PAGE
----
Ahmed Muheisen, the undersecretary of the Ministry of Youth and Sports in Gaza, told Al-Monitor, “The ministry is concerned with supporting these schools as they constitute an outlet for children, and we have no problem with the licensing of these schools.”
Muheisen added, “The ministry, however, is going through a difficult stage, and this limits its ability to significantly support some sports activities. Also, we cannot provide technical and networking support to sports bodies nor supervise them when they have no licenses.”
In 2011, Majid Kalloub, 25, founded a circus school in Beit Lahia in northern Gaza after he received training from the same Belgian foundation. His school consists of 15 trainers whom he personally trained. However, Kalloub adopted a different approach from Mushtaha’s; he opted for more networking with international institutions to provide financial support to the children and offer them free training.
Kalloub also named his school the Gaza Circus School, which is run in a similar way as Mushtaha’s school. However, Kalloub's school has more trainers and offers more varied activities due to partnerships with many international institutions, including the Italian CISS Foundation, the Irish institution Taking Flight and several circus activists.
He told Al-Monitor about his suffering amid the lack of any governmental support. “In October 2016, both the Ministry of Youth and Sports and the Ministry of Culture prevented us from performing a circus show on the grounds that two women were part of it. One of them was Irish. Despite our persistent attempts to persuade the ministry that the girls’ uniforms were decent — with one of them playing the role of a clown and was hence dressed in loose clothes — we only got a license to perform when the two girls were dismissed. The show took place without the two girls.” Kalloub said.
Kalloub noted that he is currently working to legally register his school as an “association” dedicated to teaching circus arts, one that is licensed by the Ministry of Youth and Sports in Ramallah, the West Bank. He is also seeking to register it in the Gaza Strip so it can easily perform its various activities.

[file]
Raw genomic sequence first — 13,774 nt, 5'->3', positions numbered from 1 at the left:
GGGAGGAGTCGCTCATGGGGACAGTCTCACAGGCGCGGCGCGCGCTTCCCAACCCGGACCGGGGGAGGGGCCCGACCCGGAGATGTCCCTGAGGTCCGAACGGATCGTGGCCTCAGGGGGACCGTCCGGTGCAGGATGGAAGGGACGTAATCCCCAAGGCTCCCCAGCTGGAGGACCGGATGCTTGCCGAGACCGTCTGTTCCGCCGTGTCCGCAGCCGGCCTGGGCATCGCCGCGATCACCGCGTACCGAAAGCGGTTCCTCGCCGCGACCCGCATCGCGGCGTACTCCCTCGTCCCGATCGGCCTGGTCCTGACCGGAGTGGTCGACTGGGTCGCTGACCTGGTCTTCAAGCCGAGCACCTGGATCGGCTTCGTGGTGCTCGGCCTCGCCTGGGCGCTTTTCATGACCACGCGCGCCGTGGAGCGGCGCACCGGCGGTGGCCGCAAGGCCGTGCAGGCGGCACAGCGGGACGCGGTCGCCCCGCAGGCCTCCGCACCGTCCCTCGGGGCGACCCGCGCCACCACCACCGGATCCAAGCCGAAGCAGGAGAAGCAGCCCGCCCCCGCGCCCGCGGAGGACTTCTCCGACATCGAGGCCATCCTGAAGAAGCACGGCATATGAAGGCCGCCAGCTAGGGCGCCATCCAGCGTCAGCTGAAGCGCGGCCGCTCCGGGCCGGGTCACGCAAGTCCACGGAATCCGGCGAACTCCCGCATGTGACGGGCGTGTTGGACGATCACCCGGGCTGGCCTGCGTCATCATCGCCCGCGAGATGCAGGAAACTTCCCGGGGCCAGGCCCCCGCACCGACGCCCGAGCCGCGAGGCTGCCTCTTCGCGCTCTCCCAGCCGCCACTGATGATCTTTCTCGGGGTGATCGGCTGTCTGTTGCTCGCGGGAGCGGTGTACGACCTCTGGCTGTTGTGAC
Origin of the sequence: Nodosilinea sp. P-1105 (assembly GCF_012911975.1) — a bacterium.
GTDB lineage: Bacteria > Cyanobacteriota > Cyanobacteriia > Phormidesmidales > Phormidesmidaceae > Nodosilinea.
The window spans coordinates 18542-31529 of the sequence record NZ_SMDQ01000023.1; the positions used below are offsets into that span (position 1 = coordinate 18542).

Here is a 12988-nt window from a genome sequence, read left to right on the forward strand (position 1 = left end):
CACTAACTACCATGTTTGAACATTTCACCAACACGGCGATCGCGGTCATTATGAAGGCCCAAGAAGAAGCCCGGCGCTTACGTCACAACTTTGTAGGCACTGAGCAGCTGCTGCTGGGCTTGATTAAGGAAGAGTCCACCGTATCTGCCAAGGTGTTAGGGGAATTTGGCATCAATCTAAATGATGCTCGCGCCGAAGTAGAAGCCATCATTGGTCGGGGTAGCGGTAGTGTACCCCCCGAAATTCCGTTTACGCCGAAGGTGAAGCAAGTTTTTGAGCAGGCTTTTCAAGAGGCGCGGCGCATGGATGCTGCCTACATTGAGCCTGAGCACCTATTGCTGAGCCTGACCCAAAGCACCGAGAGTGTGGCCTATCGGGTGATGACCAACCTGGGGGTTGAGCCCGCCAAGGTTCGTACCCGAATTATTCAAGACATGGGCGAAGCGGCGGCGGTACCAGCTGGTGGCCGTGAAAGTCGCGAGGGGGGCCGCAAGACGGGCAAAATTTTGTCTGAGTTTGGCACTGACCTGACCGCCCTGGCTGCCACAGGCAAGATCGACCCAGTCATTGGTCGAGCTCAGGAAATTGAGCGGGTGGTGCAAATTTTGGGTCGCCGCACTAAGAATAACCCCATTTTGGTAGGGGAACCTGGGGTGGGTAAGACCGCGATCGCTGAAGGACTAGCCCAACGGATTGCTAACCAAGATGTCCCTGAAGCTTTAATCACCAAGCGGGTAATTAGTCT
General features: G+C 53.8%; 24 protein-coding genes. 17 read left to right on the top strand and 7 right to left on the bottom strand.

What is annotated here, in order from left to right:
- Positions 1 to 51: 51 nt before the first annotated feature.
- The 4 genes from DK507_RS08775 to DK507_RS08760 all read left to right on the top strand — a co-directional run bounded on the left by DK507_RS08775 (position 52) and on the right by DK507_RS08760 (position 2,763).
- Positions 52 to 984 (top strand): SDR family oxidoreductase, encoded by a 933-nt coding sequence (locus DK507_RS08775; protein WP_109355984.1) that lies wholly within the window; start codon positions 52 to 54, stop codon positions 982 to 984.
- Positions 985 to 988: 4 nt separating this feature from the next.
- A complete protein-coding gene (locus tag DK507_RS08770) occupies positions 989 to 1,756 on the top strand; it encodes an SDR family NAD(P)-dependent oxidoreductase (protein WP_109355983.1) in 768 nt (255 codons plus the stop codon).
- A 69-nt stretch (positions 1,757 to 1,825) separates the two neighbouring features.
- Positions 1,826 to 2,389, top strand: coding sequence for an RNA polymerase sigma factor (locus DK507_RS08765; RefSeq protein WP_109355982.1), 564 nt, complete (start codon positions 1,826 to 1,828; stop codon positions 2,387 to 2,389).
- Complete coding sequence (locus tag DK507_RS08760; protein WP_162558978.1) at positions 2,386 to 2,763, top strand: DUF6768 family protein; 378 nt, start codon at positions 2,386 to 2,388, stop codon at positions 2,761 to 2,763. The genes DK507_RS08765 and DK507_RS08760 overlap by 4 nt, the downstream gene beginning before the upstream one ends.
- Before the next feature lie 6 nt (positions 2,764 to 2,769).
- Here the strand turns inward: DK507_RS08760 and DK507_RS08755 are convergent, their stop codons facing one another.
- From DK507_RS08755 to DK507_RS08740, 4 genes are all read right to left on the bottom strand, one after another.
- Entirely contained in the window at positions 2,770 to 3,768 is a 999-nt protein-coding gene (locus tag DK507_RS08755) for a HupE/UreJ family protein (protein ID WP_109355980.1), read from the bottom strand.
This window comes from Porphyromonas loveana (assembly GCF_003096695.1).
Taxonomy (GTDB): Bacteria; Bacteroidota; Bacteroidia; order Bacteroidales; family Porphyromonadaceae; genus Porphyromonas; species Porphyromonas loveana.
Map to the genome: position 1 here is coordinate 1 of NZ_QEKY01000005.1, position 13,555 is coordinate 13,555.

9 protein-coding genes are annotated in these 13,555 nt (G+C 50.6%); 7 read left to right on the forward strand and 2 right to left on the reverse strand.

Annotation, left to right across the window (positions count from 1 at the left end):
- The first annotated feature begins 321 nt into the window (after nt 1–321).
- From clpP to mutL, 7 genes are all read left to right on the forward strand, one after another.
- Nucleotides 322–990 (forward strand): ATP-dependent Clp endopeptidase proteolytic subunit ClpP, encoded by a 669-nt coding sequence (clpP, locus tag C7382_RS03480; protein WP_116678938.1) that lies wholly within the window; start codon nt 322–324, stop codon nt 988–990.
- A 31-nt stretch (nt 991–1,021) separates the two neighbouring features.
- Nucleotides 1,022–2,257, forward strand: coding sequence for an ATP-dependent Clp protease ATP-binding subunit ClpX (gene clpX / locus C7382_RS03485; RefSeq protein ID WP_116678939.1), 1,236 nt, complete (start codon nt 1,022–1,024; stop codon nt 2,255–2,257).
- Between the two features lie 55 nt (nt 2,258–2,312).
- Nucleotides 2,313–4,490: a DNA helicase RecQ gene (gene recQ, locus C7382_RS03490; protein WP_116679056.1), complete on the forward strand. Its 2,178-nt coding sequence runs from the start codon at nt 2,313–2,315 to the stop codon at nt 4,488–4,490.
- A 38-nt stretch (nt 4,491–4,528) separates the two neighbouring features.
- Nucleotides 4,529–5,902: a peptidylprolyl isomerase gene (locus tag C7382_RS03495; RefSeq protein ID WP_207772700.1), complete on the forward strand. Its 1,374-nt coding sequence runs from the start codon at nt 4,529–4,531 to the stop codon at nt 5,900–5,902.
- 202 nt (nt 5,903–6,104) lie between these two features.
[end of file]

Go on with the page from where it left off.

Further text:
Kalloub received a scholarship to study circus arts at the Spanish Carampa School in Madrid, Spain, and he now has skilled trainers from Spain train his team in Gaza.
Shadi Zmorrod, the director of the Palestinian Circus School, which is based in Jerusalem and aims to connect local circus schools to international circus schools, told Al-Monitor, “Through our work in the West Bank, we are connecting all the circus teams to each other and making sure they attend international festivals; we found it important for the emerging schools in Gaza to attend such festivals. But the Israeli authorities refused to grant [Gaza] circus members permission [to travel] to receive any training or take part in shows.”
He added, “The teams could not leave Gaza, which prevented them from training with local and international institutions that we have partnerships with. These include the Roundhouse institution, the French XY company and the small circus of Nablus, among others.”
Despite all the financial difficulties related to the harsh economic situation in the Gaza Strip and the poor governmental performance, Mushtaha and Kalloub are determined to move the activities of their circus schools forward as they dream to perform in different European countries. According to them, circus performance is a fine art that can convey a people’s message in a humorous way to the world.